National security laws in Hong Kong have led to Koo Szeyiu’s detention only days after he revealed intentions to oppose the Beijing Winter Olympics in front of government buildings.
Around 6 a.m. on Friday, the League of Social Democrats’ senior member with cancer was arrested and transported to a police precinct for interrogation in the Cheung Sha Wan neighborhood. Under the controversial national security statute, the indictment against him entails a life sentence for encouraging subversion against the state.
Koo had intended to oppose the Winter Olympics outside Beijing’s Liaison Office that morning. According to him, he was speaking out in support of those political activists in the nation who have been imprisoned by the government. According to an open letter that he issued to media organizations, Hong Kong’s imprisoned residents and political leaders should not be overlooked over the Lunar New Year.
According to Mr. Koo, the administration has been “exploiting” the National Security Act and has “wrongfully arrested” several people. Local media reported that more activists had been invited in to assist in the inquiry. Whether they were also detained remained to be seen, though. According to various Hong Kong news networks HK01, the names included Petitioner Lui Yuk-lin as well as veteran Democratic Party candidate Virginia Fung.
The chairman of the League of Social Democrats, Chan Po-Ying was quoted commenting by news portals like HKFP that, “if simply protesting at the China Liaison Office can be charged with incitement, it is quite terrifying.”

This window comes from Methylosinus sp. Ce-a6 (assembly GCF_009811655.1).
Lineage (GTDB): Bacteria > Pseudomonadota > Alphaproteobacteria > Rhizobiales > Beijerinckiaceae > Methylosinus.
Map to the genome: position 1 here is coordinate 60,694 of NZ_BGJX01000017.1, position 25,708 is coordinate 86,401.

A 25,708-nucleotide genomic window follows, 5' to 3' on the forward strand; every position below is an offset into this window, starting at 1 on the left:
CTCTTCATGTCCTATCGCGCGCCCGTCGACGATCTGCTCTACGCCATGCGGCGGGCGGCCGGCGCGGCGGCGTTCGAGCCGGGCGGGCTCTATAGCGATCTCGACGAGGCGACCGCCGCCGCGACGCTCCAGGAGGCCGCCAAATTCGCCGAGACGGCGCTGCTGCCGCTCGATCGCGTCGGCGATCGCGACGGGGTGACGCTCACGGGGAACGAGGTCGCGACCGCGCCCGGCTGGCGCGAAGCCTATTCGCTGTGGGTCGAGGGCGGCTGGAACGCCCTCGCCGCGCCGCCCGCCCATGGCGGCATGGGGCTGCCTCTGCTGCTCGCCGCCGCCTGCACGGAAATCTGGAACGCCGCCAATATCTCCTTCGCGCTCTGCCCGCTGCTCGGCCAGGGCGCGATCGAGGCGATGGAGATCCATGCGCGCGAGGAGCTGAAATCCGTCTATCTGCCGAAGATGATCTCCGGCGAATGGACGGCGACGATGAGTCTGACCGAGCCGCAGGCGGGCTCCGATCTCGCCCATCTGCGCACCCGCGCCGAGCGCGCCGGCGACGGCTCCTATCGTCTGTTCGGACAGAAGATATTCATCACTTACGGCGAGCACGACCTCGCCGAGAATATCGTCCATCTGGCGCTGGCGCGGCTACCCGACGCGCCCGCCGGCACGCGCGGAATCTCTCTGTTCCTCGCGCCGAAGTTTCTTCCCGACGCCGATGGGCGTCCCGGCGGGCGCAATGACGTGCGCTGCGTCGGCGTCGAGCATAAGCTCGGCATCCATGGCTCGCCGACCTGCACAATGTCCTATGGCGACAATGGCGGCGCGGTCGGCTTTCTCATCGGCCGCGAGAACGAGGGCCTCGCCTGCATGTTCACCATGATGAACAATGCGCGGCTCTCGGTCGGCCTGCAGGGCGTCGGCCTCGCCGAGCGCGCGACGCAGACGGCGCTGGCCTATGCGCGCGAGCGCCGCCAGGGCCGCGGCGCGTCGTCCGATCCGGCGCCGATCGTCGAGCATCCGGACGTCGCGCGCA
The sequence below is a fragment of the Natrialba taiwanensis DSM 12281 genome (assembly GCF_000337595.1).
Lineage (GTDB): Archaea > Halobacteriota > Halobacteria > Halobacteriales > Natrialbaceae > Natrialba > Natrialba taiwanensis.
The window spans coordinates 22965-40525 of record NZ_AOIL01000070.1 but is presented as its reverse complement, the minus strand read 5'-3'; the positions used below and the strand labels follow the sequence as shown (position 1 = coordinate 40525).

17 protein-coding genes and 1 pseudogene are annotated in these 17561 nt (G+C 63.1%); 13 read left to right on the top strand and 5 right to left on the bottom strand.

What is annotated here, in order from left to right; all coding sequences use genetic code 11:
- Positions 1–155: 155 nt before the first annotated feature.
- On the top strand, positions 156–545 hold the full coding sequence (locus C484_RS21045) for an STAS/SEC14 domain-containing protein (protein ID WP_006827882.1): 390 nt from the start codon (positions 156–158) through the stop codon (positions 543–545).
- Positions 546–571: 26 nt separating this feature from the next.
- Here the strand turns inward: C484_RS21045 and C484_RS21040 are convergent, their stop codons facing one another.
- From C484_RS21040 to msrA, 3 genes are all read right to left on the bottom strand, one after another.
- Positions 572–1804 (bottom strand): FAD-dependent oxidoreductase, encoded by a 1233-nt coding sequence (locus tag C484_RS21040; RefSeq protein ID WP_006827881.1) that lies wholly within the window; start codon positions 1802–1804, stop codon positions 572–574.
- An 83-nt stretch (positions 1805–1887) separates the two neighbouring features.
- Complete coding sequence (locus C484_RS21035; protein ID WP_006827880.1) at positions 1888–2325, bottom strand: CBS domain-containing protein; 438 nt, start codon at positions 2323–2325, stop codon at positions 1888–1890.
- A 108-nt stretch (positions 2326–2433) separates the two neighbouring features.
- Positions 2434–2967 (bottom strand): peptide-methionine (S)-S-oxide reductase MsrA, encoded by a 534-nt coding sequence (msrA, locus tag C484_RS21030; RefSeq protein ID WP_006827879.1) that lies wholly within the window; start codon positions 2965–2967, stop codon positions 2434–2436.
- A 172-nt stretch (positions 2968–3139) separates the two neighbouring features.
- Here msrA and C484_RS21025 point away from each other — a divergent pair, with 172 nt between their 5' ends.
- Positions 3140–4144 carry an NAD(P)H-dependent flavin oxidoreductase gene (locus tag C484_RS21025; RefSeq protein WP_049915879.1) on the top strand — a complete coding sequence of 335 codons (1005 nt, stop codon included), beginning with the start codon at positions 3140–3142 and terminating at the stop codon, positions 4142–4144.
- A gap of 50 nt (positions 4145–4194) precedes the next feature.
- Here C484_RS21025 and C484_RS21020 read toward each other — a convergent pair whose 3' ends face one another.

Mr. Koo has already served 11 prison terms.
“This is not my last time in prison; there will be a 12th or 13th,” Mr. Koo said before his last hearing. “I might even intentionally violate the national security law next time.”
The South China Morning Post stated that Raymond Siu Chak-yee, the police commissioner, claimed last month that they had detained 162 individuals since Beijing enforced the national security policy in June 2020 for suspected violations of the law’s provisions. More than 100 people have been charged and their assets were frozen by Hong Kong’s national security bureau, according to reports.
Activists were accused of “subversion” because they said they would vote against significant bills that would require Hong Kong leader Carrie Lam to resign if pro-democracy politicians earned a majority in the parliament.
Many prominent pro-democracy activists in the city are now in prison or have gone abroad because of political persecution.